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Female Reproductive Structures

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Female Reproductive Structures

Think producing millions of sperm each day is complicated?

If producing millions of sperm each day, as in the male reproductive system, is complicated, that is nothing compared to what must occur in the female reproductive system. This system is controlled by an intricate dance of hormones, cycles, and events.

Female Reproductive Structures

The female reproductive system consists of structures that produce female gametes called eggs and secrete the female sex hormone estrogen . The female reproductive system has several other functions as well:

  1. It receives sperm during sexual intercourse.
  2. It supports the development of a fetus.
  3. It delivers a baby during birth.
  4. It breast feeds a baby after birth.

The main structures of the female reproductive system are shown in Figure below . Most of the structures are inside the pelvic region of the body. Locate the structures in the figure as you read about them below. To watch an animation of the female reproductive system, go to this link: http://www.medindia.net/animation/female_reproductive_system.asp .

CC-BY-SA 3.0

Female Reproductive Structures. Organs of the female reproductive system include the vagina, uterus, ovaries, and fallopian tubes.

External Structures

The external female reproductive structures are referred to collectively as the vulva . They include the labia (singular, labium ), which are the “lips” of the vulva. The labia protect the vagina and urethra, both of which have openings in the vulva.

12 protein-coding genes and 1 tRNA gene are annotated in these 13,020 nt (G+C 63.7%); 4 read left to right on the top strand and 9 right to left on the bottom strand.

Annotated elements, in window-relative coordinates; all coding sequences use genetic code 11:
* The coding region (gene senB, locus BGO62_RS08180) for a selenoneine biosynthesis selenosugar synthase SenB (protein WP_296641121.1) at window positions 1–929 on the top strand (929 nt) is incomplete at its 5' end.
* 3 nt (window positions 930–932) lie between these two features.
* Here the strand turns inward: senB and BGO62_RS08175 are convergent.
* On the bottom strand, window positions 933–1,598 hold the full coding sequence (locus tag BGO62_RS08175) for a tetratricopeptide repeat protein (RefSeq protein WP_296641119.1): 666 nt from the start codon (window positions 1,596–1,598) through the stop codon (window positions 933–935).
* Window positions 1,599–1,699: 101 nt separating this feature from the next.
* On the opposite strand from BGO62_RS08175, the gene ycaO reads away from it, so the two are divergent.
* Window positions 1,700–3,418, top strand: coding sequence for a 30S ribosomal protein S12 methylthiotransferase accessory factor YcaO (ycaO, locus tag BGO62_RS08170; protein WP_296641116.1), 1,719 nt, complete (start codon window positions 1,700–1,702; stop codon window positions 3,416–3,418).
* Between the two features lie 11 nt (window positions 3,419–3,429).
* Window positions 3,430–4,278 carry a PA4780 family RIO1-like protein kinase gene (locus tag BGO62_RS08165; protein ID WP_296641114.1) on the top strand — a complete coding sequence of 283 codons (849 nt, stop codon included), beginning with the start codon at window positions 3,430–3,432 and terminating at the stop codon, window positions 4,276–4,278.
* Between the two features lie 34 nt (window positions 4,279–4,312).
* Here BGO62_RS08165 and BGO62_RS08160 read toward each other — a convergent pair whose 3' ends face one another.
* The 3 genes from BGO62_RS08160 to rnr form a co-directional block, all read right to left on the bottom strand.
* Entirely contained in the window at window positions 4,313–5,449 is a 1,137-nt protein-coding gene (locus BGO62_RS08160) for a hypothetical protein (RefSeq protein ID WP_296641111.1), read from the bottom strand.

Vagina

The vagina is a tube-like structure about 9 centimeters (3.5 inches) long. It begins at the vulva and extends upward to the uterus. It has muscular walls lined with mucous membranes. The vagina has two major reproductive functions. It receives sperm during sexual intercourse, and it provides a passageway for a baby to leave the mother’s body during birth.

Uterus

The uterus is a muscular organ shaped like an upside-down pear. It has a thick lining of tissues called the endometrium . The lower, narrower end of the uterus is known as the cervix . The uterus is where a fetus grows and develops until birth. During pregnancy, the uterus can expand greatly to make room for the baby as it grows. During birth, contractions of the muscular walls of the uterus push the baby through the cervix and out of the body.

Ovaries

The two ovaries are small, egg-shaped organs that lie on either side of the uterus. They produce eggs and secrete estrogen. Each egg is located inside a structure called a follicle . Cells in the follicle protect the egg and help it mature.

Fallopian Tubes

Extending from the upper corners of the uterus are the two fallopian tubes . Each tube reaches (but is not attached to) one of the ovaries. The ovary end of the tube has a fringelike structure that moves in waves. The motion sweeps eggs from the ovary into the tube.

Breasts

The breasts are not directly involved in reproduction, but they nourish a baby after birth. Each breast contains mammary glands , which secrete milk. The milk drains into ducts leading to the nipple. A suckling baby squeezes the milk out of the ducts and through the nipple.

Summary

  • The female reproductive system consists of structures that produce eggs and secrete female sex hormones. They also provide a site for fertilization and enable the development and birth of a fetus.
  • Female reproductive structures include the vagina, uterus, ovaries, and fallopian tubes.

Practice I

Use this resource to answer the questions that follow.

  1. Define the vagina, uterus and cervix.
  2. Describe the ovary and ovulation.

Practice II

Review

1. List three general functions of the female reproductive system.

2. Describe the uterus, and state its role in reproduction.

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